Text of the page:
Partridge does intend that this book is read one chapter at a time, but at the same breath, he has written it in a way that you want to keep going. Especially when the start up of your business is hanging in the balance. His pacing is even and smooth, not rushing through the information to an example of who is doing this and proving how successful it is. Partridge goes through the nuts and bolts and then shares how effective each step is, not only in his own career but in other businesses. Whether it is discussing company branding, the importance of having an internet presence, how to relearn customer service, or any number of things (there are 30 chapters of unique information), Partridge does so with simple elegance and a hint of aged wisdom. This is just what a boom young generation of entrepreneurs needs most.

While Partridge does cover many topics throughout Launch Your Dream, there was one that I felt could have been touched on; finding or acquiring capital. While money could arguably be the easiest thing to get, once you have a great idea, established your “Whyology” and other things that Partridge talks about, I feel that discussing how to find backers for your company or product, securing credit, and other financial issues was widely overlooked.

I realise that for each type of business there will come a unique financial challenge. A blogger/author doesn’t need to raise thousands of dollars to start their business, but that cannot be said of someone that is wanting to establish a restaurant or a consulting firm, or realistically, any other kind of business. If you are coming from a financially established family or having just required a substantial severance package, then money wouldn’t need to be addressed. Unfortunately for Partridge, a large number of his readers will find themselves looking for such information somewhere else.

Dale Partridge doesn’t shy away from his faith. It is evident in his acknowledgements and the fact that he published with Thomas Nelson. But those two things aside, God is hardly mentioned. And that is a shame because Partridge has missed the opportunity to help inform and shape the way Christians do business in America. While his “people over profits” outlook is commendable, this groundwork is fertile for a discussion about his faith, a belief in a loving God changing and altering his focus in business. The biblical call to “love your neighbour as yourself”, to treat your customers with love as Jesus commanded seems like it should have made an appearance, even in passing mention to having informed his business decisions. While I understand that Partridge is speaking to an audience that may not share his religious beliefs, it is sad that he didn’t at least stand and show it for the relevant and powerful faith that it is.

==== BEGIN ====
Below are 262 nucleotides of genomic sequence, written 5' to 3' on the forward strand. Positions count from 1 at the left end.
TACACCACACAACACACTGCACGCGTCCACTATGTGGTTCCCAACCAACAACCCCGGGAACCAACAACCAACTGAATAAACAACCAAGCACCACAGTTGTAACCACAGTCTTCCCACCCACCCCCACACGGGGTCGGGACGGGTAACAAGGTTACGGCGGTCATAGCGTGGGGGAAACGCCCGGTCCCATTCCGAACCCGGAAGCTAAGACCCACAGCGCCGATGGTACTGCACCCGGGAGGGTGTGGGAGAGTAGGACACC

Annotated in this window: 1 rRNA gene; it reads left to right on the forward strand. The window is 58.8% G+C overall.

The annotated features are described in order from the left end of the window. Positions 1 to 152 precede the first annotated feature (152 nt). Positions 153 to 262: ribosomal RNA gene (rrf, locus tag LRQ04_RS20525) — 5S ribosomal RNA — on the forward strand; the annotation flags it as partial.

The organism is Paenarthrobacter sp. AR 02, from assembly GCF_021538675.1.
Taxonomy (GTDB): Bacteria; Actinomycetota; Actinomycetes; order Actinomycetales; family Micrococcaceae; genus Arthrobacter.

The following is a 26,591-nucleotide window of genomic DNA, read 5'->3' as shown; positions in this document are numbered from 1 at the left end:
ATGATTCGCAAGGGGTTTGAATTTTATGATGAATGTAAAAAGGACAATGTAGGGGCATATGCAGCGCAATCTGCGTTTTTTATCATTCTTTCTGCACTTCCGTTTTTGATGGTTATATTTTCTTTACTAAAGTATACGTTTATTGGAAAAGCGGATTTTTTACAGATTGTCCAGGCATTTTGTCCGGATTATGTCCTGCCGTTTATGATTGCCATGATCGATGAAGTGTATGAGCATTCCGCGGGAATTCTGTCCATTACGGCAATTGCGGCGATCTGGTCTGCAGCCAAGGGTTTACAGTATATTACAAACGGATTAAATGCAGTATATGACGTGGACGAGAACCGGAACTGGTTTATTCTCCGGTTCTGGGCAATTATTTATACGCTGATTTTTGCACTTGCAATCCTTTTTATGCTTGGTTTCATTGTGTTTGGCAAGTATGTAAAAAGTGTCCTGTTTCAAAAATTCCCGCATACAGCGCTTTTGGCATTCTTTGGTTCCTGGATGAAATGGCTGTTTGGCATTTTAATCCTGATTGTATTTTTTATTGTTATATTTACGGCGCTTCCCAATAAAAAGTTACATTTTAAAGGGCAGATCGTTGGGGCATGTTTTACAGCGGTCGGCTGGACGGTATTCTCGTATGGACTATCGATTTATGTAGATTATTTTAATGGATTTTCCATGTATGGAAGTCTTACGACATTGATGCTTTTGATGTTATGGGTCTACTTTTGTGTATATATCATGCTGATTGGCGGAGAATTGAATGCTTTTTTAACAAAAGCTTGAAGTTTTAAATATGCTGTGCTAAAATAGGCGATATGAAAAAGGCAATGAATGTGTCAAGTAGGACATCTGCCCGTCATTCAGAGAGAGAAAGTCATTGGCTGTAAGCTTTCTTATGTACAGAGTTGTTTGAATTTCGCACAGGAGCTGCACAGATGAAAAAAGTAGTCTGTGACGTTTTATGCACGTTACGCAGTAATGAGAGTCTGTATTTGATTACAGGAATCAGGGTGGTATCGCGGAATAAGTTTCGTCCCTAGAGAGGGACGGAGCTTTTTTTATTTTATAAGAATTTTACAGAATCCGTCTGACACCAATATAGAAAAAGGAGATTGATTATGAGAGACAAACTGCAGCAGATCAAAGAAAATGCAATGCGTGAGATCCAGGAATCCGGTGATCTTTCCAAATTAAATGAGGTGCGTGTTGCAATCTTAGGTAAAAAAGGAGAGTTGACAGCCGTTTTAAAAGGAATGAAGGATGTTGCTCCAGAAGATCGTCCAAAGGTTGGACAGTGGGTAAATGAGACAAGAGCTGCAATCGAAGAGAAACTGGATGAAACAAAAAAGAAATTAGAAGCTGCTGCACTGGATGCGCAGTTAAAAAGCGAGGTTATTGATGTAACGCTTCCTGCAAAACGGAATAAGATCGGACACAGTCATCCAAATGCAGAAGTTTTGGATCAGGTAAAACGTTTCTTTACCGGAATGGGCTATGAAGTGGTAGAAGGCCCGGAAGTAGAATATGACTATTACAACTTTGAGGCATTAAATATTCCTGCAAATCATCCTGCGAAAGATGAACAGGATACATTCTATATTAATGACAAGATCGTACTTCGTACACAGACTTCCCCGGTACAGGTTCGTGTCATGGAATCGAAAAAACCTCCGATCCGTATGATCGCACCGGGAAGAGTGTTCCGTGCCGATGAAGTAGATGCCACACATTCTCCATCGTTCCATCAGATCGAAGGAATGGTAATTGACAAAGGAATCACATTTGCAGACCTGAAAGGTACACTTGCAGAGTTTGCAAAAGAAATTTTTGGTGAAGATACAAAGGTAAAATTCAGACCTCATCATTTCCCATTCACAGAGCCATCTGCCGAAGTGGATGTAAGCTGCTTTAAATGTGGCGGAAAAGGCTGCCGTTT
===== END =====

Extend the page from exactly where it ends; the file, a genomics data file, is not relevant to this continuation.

“Don’t get so busy making a living that you forget to make a life.”

For those looking to quickly take their passion and make it their life’s work, Launch Your Dream is the book you need. The easy to follow 30-day plan will give you the step by step tips on how to maximise your efforts into getting your startup off the ground. And not just off the ground, but taking off, and giving you the freedom that you desire. This book has all the markings of a 21st-century entrepreneurial classic.

I give Dale Partridge’s latest book, Launch Your Dream, a 4 out of 5-star rating.


I review for BookLook Bloggers

Disclosure of Material Connection: I received this book free from the publisher through the BookLook Bloggers <http://booklookbloggers.com> book review bloggers program. I was not required to write a positive review. The opinions I have expressed are my own. I am disclosing this in accordance with the Federal Trade Commission’s 16 CFR, Part 255 <http://www.access.gpo.gov/nara/cfr/waisidx_03/16cfr255_03.html> : “Guides Concerning the Use of Endorsements and Testimonials in Advertising.”